Links: Building into the good life, family structure, Red Scare, encryption, and more!

* “Build Build Build Build Build Build Build Build Build Build Build Build Build Build: When California’s housing crisis slammed into a wealthy suburb, one public servant became a convert to a radically simple doctrine.” This is the actual NYT header and sub-head.

* “Was the nuclear family a mistake?” This one appeared in the last links post too, but it’s really good. Also, “What Comes After the Nuclear Family?” I don’t have answers. If the great novels of the 19th and 20th Centuries are about individuals chafing against the confines of communities, will the great novels of this century be about community building, or re-building?

* “Jonathan Haidt, Ezra Klein and the Nature of Wicked Problems.” Arguably we should work on problems that can be solved, like lowering barriers to scientific progress and reforming zoning.

* “Meet the ‘ladies’ of Red Scare, the most gleefully offensive podcast on the internet.” I have listened some and it’s pretty tame; “gleefully offensive” is way too exaggerated.

* Inside Critics’ Circle by Phillipa K Chong review – rickety scaffolding. The review seems much funnier and more useful than the book.

* “The CIA secretly bought a company that sold encryption devices across the world. Then its spies sat back and listened.” A very long story; one lesson may be, “Don’t trust Huawei with telecom infrastructure.”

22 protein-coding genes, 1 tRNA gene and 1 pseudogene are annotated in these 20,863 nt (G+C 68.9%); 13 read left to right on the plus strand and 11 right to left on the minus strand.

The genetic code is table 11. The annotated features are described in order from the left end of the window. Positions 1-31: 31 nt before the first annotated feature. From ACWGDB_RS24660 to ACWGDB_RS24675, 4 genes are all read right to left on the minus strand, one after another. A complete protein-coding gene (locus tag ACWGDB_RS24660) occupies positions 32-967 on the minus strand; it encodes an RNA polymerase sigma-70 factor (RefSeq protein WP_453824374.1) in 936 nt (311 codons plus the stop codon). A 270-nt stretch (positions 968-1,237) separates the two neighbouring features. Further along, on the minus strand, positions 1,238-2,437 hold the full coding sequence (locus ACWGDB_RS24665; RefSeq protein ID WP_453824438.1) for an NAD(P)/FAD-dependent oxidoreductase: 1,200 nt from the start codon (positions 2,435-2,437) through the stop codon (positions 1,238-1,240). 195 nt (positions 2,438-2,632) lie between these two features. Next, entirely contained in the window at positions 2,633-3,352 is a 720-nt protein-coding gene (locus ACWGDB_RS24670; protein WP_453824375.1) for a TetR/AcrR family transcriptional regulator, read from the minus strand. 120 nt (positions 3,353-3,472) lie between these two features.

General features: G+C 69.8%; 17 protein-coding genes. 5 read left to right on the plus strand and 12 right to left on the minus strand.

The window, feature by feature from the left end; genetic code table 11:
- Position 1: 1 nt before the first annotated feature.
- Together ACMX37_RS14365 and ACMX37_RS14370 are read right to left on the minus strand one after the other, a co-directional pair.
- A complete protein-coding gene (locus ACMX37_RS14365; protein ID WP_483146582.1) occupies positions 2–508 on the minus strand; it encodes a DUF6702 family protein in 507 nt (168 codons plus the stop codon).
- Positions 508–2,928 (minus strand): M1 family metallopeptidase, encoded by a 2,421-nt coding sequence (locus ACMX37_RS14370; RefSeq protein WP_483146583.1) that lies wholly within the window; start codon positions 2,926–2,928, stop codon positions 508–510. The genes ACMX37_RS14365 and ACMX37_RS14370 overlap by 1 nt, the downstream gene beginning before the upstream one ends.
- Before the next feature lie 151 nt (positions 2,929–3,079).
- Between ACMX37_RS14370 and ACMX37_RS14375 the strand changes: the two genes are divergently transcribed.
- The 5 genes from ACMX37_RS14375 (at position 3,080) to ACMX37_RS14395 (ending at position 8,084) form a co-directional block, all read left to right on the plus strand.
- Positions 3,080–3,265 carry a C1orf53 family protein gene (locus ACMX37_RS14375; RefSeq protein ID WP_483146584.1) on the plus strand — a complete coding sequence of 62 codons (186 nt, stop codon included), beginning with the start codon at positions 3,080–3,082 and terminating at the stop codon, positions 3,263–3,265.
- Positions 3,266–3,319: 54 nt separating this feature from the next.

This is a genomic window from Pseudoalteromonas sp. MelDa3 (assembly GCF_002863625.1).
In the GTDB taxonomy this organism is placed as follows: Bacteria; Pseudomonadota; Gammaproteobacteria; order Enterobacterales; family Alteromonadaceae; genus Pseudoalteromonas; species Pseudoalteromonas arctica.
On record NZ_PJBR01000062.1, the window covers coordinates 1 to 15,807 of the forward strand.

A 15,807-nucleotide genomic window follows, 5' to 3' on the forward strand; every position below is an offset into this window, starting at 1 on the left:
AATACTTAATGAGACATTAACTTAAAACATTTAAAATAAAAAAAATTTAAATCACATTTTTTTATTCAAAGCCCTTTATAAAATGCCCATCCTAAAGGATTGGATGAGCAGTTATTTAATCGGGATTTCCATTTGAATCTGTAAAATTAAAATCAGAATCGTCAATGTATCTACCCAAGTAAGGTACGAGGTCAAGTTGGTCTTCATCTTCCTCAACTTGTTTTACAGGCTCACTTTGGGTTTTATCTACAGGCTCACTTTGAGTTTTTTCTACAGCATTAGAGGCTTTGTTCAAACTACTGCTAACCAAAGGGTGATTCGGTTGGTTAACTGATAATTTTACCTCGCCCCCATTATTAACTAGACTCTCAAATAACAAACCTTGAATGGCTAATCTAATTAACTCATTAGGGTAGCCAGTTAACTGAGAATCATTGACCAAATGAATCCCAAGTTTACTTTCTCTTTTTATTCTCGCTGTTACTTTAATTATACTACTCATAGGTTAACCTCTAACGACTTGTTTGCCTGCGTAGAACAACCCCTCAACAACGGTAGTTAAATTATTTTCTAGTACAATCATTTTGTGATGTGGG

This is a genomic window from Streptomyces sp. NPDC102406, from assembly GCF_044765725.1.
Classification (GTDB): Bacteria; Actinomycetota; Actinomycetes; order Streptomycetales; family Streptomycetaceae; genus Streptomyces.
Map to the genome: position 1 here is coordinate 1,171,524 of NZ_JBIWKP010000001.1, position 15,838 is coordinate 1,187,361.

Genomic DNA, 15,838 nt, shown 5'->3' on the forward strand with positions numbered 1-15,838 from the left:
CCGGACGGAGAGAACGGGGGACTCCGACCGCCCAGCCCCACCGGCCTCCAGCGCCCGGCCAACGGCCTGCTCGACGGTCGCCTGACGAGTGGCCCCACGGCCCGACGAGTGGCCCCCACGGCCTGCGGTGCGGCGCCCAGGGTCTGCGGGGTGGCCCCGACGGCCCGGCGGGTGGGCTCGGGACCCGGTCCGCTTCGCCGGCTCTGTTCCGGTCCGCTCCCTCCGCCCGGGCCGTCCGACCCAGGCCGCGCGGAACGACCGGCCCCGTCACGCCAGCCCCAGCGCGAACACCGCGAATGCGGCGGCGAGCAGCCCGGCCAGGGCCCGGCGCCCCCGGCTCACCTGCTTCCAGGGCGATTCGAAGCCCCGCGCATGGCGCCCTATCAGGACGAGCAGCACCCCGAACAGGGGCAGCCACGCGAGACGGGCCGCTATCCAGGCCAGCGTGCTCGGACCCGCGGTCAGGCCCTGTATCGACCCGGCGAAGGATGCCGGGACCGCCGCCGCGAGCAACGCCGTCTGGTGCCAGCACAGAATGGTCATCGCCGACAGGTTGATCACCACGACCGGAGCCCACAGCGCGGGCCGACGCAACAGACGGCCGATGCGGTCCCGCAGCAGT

* Peter Thiel on the new Ross Douthat book: “Back to the Future.”

* The way we read now: another elegy for the novel. I like the first half better than the second. Novels will continue to be written and read as long as things can be said and explored in them that can’t be said or explored in other media.

* A watershed moment for protein structure prediction.

* Mark Zuckerberg’s lost notebooks.

* Could micro-credentials compete with traditional degrees?

* “The new dot com bubble is here: it’s called online advertising.” One could alternately ask, “What do we really know about the effectiveness of digital advertising?” The answer seems to be, “Not much.” The idea that many companies throw away tens or hundreds of millions of dollars annually, and in some cases more, seems barely believable.

* Humanity’s Methane Problem Could Be Way Bigger Than Scientists Thought.

* January was the warmest January on record.

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